Proposal in Texas Would Shut Out Many Low-Income, College-Bound Blacks From Scholarship Grants

The Toward Excellence, Access & Success (TEXAS) Grant Program was established by the Texas legislature in 1999 and signed into law by then-Governor George W. Bush. The program provides need-based aid for college-bound students. Since its inception, approximately 200,000 students have received TEXAS grants. A large percentage of these students have been black or Hispanic.

But with rapidly rising tuition at state universities, the demand for the scholarship grants has far outpaced the funding the legislature provided for the program. In 2007, 52,000 students received TEXAS grants, but this was less than 60 percent of the students eligible to receive the grants.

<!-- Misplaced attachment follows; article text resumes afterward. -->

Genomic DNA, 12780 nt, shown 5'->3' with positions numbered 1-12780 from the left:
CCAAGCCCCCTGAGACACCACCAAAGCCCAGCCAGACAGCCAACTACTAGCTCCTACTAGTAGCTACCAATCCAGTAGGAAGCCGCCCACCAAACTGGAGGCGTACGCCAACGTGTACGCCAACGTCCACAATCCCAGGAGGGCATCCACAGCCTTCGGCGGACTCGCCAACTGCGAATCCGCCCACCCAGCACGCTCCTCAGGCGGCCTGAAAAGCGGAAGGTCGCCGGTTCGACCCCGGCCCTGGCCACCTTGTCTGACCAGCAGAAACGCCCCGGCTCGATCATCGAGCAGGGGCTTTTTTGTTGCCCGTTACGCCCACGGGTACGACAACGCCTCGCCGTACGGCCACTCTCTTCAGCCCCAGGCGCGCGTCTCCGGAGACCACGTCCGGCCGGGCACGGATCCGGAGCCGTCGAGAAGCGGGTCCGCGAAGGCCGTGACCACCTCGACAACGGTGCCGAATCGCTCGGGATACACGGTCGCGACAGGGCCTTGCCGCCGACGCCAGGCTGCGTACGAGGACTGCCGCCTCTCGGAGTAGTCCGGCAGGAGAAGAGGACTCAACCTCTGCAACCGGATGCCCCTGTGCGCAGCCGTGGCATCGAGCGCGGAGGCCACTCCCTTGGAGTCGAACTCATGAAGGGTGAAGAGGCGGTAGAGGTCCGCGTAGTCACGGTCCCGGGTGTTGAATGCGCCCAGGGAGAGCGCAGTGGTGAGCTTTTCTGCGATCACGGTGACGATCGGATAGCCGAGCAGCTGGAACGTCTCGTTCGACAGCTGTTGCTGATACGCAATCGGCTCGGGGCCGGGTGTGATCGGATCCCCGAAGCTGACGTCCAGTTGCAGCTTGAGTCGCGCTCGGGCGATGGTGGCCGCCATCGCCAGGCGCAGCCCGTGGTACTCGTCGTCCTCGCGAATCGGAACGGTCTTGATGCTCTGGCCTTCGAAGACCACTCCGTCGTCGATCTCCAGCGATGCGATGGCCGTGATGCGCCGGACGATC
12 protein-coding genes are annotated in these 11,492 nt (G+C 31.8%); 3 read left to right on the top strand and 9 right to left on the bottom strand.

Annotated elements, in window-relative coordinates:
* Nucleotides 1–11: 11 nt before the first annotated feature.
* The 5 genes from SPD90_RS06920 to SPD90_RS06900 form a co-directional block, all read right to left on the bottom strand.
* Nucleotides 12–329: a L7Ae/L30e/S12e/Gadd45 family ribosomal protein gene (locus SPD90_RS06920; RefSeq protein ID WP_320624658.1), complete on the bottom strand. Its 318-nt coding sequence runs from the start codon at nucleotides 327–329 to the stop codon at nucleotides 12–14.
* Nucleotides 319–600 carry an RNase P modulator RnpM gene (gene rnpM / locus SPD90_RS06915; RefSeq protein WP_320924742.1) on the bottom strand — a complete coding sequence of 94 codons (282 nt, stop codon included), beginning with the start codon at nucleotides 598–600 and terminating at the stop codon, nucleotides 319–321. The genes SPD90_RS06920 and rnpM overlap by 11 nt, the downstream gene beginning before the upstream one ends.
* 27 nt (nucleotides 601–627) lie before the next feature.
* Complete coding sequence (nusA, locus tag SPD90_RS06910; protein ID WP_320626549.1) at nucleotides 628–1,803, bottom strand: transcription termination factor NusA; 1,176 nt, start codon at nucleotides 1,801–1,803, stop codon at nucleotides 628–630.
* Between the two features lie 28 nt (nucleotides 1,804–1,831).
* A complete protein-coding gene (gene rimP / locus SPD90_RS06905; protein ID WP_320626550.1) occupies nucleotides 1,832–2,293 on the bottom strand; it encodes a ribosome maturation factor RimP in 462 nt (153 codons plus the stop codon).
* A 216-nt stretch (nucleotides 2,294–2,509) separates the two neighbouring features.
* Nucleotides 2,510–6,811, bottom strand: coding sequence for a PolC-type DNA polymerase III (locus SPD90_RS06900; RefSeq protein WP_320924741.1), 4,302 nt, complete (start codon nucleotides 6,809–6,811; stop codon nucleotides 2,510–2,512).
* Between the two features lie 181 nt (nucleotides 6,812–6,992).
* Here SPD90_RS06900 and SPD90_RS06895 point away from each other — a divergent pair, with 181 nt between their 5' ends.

There is now a proposal in the Texas legislature to raise the merit component of the TEXAS grant program. Under the plan, to qualify for a grant, students would have to score at least 1350 on the reading and mathematics sections of the SAT, place in the top 50 percent of their high school class, and pass a rigorous college-prep high school curriculum.

Rodney Ellis, a state senator from Houston who wrote the original legislation establishing the program, says that half of the students in his district who currently receive TEXAS grants would no longer be eligible under the new academic standards.